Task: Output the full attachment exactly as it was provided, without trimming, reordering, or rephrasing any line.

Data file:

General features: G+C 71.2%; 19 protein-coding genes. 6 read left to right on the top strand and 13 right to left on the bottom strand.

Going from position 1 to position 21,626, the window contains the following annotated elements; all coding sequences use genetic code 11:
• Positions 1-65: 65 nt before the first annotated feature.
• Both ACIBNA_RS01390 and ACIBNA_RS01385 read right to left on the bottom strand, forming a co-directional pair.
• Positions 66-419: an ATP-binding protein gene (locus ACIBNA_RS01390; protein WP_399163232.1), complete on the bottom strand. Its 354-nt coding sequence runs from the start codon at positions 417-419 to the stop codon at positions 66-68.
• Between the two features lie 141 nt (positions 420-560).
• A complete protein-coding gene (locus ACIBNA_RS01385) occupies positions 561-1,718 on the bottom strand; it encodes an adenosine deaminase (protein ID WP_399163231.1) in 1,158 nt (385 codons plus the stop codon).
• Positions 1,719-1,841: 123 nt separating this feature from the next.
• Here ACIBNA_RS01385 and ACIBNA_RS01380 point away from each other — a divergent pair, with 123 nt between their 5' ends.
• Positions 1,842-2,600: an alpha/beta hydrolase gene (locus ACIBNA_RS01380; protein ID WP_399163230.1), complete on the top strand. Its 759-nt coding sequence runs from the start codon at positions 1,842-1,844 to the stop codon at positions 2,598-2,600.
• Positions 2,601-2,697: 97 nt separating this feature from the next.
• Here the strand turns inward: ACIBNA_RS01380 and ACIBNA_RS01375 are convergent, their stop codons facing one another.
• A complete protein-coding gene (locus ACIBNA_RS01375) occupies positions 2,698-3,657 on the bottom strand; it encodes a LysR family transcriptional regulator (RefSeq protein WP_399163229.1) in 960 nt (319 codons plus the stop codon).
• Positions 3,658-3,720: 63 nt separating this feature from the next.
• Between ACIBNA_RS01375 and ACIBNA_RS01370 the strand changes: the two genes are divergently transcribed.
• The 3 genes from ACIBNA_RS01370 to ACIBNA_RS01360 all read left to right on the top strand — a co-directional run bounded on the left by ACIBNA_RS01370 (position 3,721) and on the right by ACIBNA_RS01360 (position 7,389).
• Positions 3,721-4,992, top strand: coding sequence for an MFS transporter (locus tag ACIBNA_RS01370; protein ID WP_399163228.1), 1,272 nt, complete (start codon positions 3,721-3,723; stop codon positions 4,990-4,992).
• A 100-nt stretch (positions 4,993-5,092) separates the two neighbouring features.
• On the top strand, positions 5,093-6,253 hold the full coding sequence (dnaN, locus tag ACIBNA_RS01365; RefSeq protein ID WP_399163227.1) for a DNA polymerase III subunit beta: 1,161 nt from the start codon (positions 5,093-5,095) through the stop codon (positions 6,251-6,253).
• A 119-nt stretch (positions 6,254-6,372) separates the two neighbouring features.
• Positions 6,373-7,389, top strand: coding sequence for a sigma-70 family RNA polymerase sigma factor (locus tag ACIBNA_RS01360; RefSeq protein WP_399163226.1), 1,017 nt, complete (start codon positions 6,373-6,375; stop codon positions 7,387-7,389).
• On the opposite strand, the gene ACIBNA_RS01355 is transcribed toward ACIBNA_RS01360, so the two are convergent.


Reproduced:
General features: G+C 71.2%; 19 protein-coding genes. 6 read left to right on the top strand and 13 right to left on the bottom strand.

Going from position 1 to position 21,626, the window contains the following annotated elements; all coding sequences use genetic code 11:
• Positions 1-65: 65 nt before the first annotated feature.
• Both ACIBNA_RS01390 and ACIBNA_RS01385 read right to left on the bottom strand, forming a co-directional pair.
• Positions 66-419: an ATP-binding protein gene (locus ACIBNA_RS01390; protein WP_399163232.1), complete on the bottom strand. Its 354-nt coding sequence runs from the start codon at positions 417-419 to the stop codon at positions 66-68.
• Between the two features lie 141 nt (positions 420-560).
• A complete protein-coding gene (locus ACIBNA_RS01385) occupies positions 561-1,718 on the bottom strand; it encodes an adenosine deaminase (protein ID WP_399163231.1) in 1,158 nt (385 codons plus the stop codon).
• Positions 1,719-1,841: 123 nt separating this feature from the next.
• Here ACIBNA_RS01385 and ACIBNA_RS01380 point away from each other — a divergent pair, with 123 nt between their 5' ends.
• Positions 1,842-2,600: an alpha/beta hydrolase gene (locus ACIBNA_RS01380; protein ID WP_399163230.1), complete on the top strand. Its 759-nt coding sequence runs from the start codon at positions 1,842-1,844 to the stop codon at positions 2,598-2,600.
• Positions 2,601-2,697: 97 nt separating this feature from the next.
• Here the strand turns inward: ACIBNA_RS01380 and ACIBNA_RS01375 are convergent, their stop codons facing one another.
• A complete protein-coding gene (locus ACIBNA_RS01375) occupies positions 2,698-3,657 on the bottom strand; it encodes a LysR family transcriptional regulator (RefSeq protein WP_399163229.1) in 960 nt (319 codons plus the stop codon).
• Positions 3,658-3,720: 63 nt separating this feature from the next.
• Between ACIBNA_RS01375 and ACIBNA_RS01370 the strand changes: the two genes are divergently transcribed.
• The 3 genes from ACIBNA_RS01370 to ACIBNA_RS01360 all read left to right on the top strand — a co-directional run bounded on the left by ACIBNA_RS01370 (position 3,721) and on the right by ACIBNA_RS01360 (position 7,389).
• Positions 3,721-4,992, top strand: coding sequence for an MFS transporter (locus tag ACIBNA_RS01370; protein ID WP_399163228.1), 1,272 nt, complete (start codon positions 3,721-3,723; stop codon positions 4,990-4,992).
• A 100-nt stretch (positions 4,993-5,092) separates the two neighbouring features.
• On the top strand, positions 5,093-6,253 hold the full coding sequence (dnaN, locus tag ACIBNA_RS01365; RefSeq protein ID WP_399163227.1) for a DNA polymerase III subunit beta: 1,161 nt from the start codon (positions 5,093-5,095) through the stop codon (positions 6,251-6,253).
• A 119-nt stretch (positions 6,254-6,372) separates the two neighbouring features.
• Positions 6,373-7,389, top strand: coding sequence for a sigma-70 family RNA polymerase sigma factor (locus tag ACIBNA_RS01360; RefSeq protein WP_399163226.1), 1,017 nt, complete (start codon positions 6,373-6,375; stop codon positions 7,387-7,389).
• On the opposite strand, the gene ACIBNA_RS01355 is transcribed toward ACIBNA_RS01360, so the two are convergent.